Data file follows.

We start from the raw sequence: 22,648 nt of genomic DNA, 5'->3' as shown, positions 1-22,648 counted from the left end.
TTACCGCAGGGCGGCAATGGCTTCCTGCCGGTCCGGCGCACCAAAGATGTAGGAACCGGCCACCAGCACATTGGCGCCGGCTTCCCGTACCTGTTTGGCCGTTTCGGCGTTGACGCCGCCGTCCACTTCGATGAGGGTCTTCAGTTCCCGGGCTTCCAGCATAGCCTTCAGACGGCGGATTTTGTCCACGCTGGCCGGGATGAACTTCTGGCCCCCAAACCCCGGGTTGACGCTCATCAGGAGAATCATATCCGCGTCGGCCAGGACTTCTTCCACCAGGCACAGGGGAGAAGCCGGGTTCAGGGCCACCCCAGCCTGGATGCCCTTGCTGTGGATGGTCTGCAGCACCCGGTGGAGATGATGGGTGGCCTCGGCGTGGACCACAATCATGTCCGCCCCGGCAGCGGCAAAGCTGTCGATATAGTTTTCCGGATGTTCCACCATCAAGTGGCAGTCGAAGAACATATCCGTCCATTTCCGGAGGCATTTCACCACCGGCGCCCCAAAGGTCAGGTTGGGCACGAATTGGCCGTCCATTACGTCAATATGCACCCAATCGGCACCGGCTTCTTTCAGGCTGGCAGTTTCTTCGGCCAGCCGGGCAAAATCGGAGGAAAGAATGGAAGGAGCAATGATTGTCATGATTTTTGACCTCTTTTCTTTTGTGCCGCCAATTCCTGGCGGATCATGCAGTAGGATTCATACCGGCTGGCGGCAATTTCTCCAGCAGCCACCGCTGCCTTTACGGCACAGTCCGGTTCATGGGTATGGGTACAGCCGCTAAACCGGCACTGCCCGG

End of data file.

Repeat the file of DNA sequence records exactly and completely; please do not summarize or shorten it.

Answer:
We start from the raw sequence: 22,648 nt of genomic DNA, 5'->3' as shown, positions 1-22,648 counted from the left end.
TTACCGCAGGGCGGCAATGGCTTCCTGCCGGTCCGGCGCACCAAAGATGTAGGAACCGGCCACCAGCACATTGGCGCCGGCTTCCCGTACCTGTTTGGCCGTTTCGGCGTTGACGCCGCCGTCCACTTCGATGAGGGTCTTCAGTTCCCGGGCTTCCAGCATAGCCTTCAGACGGCGGATTTTGTCCACGCTGGCCGGGATGAACTTCTGGCCCCCAAACCCCGGGTTGACGCTCATCAGGAGAATCATATCCGCGTCGGCCAGGACTTCTTCCACCAGGCACAGGGGAGAAGCCGGGTTCAGGGCCACCCCAGCCTGGATGCCCTTGCTGTGGATGGTCTGCAGCACCCGGTGGAGATGATGGGTGGCCTCGGCGTGGACCACAATCATGTCCGCCCCGGCAGCGGCAAAGCTGTCGATATAGTTTTCCGGATGTTCCACCATCAAGTGGCAGTCGAAGAACATATCCGTCCATTTCCGGAGGCATTTCACCACCGGCGCCCCAAAGGTCAGGTTGGGCACGAATTGGCCGTCCATTACGTCAATATGCACCCAATCGGCACCGGCTTCTTTCAGGCTGGCAGTTTCTTCGGCCAGCCGGGCAAAATCGGAGGAAAGAATGGAAGGAGCAATGATTGTCATGATTTTTGACCTCTTTTCTTTTGTGCCGCCAATTCCTGGCGGATCATGCAGTAGGATTCATACCGGCTGGCGGCAATTTCTCCAGCAGCCACCGCTGCCTTTACGGCACAGTCCGGTTCATGGGTATGGGTACAGCCGCTAAACCGGCACTGCCCGG